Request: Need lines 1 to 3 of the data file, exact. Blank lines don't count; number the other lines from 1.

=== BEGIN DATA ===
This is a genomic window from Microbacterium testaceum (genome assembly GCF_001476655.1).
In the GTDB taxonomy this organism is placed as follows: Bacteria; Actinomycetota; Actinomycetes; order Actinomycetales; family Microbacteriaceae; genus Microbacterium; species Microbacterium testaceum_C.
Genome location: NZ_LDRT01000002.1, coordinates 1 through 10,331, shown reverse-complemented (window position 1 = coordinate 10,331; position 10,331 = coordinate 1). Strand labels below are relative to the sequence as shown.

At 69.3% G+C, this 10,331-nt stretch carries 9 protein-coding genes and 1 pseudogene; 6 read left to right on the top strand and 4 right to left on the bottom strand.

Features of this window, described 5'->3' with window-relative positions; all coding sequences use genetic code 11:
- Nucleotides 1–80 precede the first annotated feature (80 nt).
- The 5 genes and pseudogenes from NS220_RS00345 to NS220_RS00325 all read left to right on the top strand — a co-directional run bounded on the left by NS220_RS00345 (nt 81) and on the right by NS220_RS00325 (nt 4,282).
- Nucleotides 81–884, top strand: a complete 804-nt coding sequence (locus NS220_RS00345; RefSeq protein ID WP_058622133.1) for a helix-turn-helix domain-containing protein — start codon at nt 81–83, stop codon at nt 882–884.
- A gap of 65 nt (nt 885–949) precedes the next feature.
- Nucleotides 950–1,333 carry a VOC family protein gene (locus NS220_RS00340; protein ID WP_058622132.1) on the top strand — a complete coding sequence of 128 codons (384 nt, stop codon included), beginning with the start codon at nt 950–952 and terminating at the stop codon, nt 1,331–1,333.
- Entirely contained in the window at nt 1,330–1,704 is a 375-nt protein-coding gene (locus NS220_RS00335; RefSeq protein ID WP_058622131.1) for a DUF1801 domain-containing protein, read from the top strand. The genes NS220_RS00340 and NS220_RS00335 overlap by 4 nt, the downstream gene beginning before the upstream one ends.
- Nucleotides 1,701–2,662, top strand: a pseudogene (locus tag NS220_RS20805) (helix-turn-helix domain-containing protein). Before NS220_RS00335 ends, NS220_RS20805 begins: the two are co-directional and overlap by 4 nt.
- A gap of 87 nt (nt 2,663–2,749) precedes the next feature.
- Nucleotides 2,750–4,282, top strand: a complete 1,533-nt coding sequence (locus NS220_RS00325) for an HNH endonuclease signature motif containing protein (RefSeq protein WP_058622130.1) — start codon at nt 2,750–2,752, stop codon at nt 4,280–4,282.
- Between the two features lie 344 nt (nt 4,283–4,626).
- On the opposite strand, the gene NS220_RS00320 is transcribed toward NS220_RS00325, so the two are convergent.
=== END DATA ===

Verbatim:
This is a genomic window from Microbacterium testaceum (genome assembly GCF_001476655.1).
In the GTDB taxonomy this organism is placed as follows: Bacteria; Actinomycetota; Actinomycetes; order Actinomycetales; family Microbacteriaceae; genus Microbacterium; species Microbacterium testaceum_C.
Genome location: NZ_LDRT01000002.1, coordinates 1 through 10,331, shown reverse-complemented (window position 1 = coordinate 10,331; position 10,331 = coordinate 1). Strand labels below are relative to the sequence as shown.